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NC House of Representatives District 109

The North Carolina House of Representatives is the lower house of the North Carolina General Assembly. The House of Representatives consists of 120 members who serve a term of two years. Each member represents an average of 79,462 residents, as of the 2010 Census. The presiding officer of the House of Representatives is the Speaker of the House, who holds powers similar to those of the Senate President pro-tem. The Speaker is elected by the members from their membership for a two-year term. The Speaker’s duties include maintaining order in the House and appointing members to the House standing committees.The North Carolina General Assembly, of which the House is a part, is to convene a new regular session every two years, and the dates for these sessions are set by law. The NC legislature makes decisions on the budget: taxes, tax credits, economic development, education funding, Pre-K, the courts, Medicaid, etc. It also passes laws that set environmental standards such as water and air quality, tax rates, tax credits, criminal justice. Legislators in both chambers serve two-year terms without term limits. Sessions begin at noon on the third Wednesday after the second Monday in January.

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  • Dana Bumgardner

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    Susan Maxon

Biographical Information

1. What do you see as your most important priority if you are elected? [Youtube video for this question or text or both].

2. Education policy and funding issues have been in the news lately. What are your views and priorities on how this should be addressed in the coming year?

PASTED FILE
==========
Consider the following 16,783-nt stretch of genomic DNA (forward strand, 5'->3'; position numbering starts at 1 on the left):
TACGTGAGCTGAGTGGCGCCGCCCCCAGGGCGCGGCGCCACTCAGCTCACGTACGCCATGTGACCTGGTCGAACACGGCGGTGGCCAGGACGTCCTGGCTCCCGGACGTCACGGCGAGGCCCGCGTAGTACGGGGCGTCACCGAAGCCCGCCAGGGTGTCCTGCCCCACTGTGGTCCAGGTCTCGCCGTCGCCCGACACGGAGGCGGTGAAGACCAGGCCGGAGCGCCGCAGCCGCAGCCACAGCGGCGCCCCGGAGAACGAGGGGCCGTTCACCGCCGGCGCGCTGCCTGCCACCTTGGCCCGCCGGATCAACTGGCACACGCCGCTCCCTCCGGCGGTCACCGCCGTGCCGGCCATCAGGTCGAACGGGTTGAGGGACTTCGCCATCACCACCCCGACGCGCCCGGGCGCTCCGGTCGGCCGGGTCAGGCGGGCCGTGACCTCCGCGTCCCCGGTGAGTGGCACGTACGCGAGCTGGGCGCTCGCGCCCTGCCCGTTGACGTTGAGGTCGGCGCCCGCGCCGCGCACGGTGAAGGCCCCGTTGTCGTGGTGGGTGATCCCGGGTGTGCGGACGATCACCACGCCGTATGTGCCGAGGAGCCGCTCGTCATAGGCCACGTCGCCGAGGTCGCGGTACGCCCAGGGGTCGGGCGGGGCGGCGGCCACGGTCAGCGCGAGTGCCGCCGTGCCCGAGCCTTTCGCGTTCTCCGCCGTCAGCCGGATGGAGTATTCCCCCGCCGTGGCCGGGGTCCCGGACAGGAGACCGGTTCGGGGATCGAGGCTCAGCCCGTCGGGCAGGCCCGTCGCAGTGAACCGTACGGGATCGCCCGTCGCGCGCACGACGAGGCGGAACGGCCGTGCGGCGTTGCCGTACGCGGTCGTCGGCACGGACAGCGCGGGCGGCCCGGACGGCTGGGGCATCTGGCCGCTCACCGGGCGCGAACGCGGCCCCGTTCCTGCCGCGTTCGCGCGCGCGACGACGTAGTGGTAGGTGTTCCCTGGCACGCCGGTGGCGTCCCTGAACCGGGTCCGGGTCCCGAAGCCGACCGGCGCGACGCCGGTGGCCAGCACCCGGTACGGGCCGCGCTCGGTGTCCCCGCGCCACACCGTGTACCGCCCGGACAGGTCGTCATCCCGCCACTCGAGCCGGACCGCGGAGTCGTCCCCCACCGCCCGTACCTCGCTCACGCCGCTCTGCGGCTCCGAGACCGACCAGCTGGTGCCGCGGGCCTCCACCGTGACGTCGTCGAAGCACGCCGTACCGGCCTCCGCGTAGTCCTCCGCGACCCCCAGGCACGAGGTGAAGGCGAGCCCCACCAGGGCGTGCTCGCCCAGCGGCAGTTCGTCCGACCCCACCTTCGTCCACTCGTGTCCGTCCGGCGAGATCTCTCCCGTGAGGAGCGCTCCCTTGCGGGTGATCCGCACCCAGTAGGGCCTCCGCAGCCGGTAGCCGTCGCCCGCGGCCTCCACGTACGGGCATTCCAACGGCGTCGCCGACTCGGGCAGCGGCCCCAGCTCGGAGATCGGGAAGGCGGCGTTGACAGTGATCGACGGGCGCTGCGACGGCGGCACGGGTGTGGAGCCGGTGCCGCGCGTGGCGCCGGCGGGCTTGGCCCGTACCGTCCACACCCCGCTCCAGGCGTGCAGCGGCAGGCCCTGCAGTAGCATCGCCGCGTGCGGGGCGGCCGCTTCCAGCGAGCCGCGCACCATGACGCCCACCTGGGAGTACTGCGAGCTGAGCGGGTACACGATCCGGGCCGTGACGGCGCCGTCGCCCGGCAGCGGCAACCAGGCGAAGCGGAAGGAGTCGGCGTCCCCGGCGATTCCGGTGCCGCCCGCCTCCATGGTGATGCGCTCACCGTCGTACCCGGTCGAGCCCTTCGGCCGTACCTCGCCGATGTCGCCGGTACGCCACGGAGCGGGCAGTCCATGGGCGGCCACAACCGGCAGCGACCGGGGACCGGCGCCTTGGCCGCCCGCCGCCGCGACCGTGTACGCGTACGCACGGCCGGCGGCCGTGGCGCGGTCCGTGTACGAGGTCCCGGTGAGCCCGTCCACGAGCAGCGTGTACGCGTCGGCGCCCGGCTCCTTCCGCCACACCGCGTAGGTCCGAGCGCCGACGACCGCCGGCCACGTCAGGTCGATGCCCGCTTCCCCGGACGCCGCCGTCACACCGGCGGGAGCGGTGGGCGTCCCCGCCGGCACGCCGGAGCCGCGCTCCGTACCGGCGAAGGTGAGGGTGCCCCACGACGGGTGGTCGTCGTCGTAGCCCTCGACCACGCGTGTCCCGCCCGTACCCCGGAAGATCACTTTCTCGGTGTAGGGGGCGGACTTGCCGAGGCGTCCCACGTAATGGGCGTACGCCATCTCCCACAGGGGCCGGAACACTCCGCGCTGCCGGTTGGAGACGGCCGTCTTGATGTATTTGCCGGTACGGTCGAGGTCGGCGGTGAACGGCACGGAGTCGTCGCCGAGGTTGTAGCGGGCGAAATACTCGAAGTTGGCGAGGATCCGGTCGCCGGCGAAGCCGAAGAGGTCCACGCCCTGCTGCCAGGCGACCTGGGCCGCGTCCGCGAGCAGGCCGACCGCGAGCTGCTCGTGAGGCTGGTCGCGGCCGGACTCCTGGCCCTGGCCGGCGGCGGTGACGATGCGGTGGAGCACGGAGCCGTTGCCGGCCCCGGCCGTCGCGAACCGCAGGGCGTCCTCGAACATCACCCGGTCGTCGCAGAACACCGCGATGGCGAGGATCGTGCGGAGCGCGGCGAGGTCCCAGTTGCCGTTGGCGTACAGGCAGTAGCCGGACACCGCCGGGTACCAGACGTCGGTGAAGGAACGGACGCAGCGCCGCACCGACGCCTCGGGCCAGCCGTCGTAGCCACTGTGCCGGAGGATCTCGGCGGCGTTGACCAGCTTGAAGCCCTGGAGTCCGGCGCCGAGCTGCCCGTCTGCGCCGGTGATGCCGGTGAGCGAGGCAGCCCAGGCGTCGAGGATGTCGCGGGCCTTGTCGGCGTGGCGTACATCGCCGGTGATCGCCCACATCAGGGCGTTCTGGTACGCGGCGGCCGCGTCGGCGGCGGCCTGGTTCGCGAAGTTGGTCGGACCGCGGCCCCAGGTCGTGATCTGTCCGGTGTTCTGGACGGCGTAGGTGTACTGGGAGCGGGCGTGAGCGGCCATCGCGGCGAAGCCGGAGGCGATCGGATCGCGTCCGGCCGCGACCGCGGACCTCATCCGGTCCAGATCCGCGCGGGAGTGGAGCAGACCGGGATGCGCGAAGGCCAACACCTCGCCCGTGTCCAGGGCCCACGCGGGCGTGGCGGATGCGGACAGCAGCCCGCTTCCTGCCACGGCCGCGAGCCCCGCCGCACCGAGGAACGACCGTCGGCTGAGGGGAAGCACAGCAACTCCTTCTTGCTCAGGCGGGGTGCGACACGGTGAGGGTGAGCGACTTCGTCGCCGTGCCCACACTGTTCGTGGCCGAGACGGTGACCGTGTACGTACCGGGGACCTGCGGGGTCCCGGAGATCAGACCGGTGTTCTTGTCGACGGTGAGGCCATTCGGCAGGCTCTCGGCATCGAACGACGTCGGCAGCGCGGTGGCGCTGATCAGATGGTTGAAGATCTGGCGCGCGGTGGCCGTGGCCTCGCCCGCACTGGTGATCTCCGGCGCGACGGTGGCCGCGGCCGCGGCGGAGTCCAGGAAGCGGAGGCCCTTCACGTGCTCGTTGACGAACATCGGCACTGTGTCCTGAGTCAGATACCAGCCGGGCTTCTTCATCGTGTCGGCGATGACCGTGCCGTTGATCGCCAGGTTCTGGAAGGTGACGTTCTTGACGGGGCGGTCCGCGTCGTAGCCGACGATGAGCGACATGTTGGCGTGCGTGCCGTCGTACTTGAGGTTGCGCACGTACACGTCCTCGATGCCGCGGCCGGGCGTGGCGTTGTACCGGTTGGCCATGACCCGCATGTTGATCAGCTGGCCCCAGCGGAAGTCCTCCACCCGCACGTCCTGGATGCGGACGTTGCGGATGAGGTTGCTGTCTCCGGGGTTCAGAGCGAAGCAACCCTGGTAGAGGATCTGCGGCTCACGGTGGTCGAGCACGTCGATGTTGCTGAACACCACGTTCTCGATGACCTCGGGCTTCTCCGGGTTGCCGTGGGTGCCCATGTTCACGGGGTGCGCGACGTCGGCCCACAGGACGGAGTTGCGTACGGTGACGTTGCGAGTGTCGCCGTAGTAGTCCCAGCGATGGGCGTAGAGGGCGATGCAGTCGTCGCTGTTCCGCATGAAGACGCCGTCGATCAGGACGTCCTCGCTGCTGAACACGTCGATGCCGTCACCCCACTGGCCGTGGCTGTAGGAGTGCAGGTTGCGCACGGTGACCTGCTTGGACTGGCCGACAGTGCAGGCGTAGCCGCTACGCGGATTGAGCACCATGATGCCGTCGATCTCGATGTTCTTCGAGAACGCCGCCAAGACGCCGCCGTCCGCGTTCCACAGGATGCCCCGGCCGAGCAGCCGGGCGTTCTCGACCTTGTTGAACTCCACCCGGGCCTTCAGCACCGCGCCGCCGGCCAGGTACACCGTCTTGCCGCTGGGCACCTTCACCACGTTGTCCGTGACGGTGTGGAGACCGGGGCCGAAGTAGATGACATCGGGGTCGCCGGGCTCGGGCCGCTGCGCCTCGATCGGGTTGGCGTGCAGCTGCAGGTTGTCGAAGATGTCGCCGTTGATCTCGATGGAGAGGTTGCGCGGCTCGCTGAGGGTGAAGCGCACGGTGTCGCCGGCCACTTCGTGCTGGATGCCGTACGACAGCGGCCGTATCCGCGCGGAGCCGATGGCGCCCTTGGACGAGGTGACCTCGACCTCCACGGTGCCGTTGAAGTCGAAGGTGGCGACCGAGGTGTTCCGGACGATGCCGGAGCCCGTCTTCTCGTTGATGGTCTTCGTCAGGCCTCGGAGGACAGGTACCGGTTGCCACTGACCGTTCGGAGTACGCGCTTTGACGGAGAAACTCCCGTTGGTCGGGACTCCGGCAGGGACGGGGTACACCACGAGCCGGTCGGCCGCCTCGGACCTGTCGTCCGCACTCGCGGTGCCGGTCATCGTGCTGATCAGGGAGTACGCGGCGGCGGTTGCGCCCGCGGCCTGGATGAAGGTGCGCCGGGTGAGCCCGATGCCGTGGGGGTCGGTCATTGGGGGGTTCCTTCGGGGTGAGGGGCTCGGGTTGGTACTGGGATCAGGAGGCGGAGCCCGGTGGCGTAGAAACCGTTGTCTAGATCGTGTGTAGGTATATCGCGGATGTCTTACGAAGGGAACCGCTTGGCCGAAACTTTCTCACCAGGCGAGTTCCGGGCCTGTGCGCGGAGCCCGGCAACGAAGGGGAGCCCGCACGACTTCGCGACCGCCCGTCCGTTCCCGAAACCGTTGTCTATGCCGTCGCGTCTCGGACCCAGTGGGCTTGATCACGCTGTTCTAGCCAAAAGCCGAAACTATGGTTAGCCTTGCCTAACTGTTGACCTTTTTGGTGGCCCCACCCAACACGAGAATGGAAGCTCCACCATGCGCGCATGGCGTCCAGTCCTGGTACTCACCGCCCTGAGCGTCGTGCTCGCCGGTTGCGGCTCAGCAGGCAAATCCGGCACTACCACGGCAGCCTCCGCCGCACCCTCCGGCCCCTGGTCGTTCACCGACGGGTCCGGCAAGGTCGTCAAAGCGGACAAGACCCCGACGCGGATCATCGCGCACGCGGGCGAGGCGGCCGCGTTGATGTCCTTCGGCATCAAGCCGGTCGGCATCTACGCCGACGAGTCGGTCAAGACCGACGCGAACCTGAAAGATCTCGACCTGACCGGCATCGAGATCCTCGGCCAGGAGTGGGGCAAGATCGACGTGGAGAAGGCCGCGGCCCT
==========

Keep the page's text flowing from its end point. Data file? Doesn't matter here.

3. Tax policy can be used to address many issues –giving subsidies to companies coming to NC, balancing the needs of urban and rural areas, providing family support such as the earned-income tax credit, etc. What are your views about the tax policies in NC?

4. Many communities in North Carolina are experiencing significant violence. Do you think that changes to the laws in our state would improve safety in our communities?

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Contact Phone (704) 747-4561
Position/philosophy statement I am committed to serving the common good and striving for the best interests of the people of Gaston County and North Carolina.
I support a balanced approach to revenues, including income taxes, property taxes, sales taxes, and fees. Currently our state depends too heavily on sales taxes. Tax cuts and loopholes for corporations should be reversed so that corporations—which benefit from an educated, skilled workforce and publicly funded infrastructure—pay their fair share. I support a progressive income tax with modestly higher marginal tax rates for earnings above certain thresholds. I also support reinstating the earned-income tax credit to help alleviate the tax burden on working folks.
Much of the violence in our communities involves gun violence. The 2nd Amendment and safe, responsible, gun laws are not mutually exclusive. There are some common-sense laws we all can agree on that will keep us all safer while also protecting gun owner’s rights. Universal background checks should be expanded to include all firearm transfers. We need to keep guns out of the hands of people with a history of violence, domestic abuse, or severe mental health issues. Gun violence restraining orders can allow judges to take away guns from domestic abusers and other individuals that have exhibited threatening or dangerous behavior. There should be limits on assault-type weapons such as raising the age of purchase to 21 and banning modifications such as bump stocks. Responsible gun ownership also means safe storage to keep guns away from children. Community safety also includes being able trust the police. We need policies that promote supportive relationships between police and the communities they serve and that police can be held accountable by the community they are sworn to protect. Policies should include greater use of body cams and availability of those recordings, more training in de-escalation techniques, and a duty to intervene and report instances of excessive use of force or other abuse. We also need to recognize that in certain situations—for example, involving a mental health issue—alternative first responders may be more appropriate.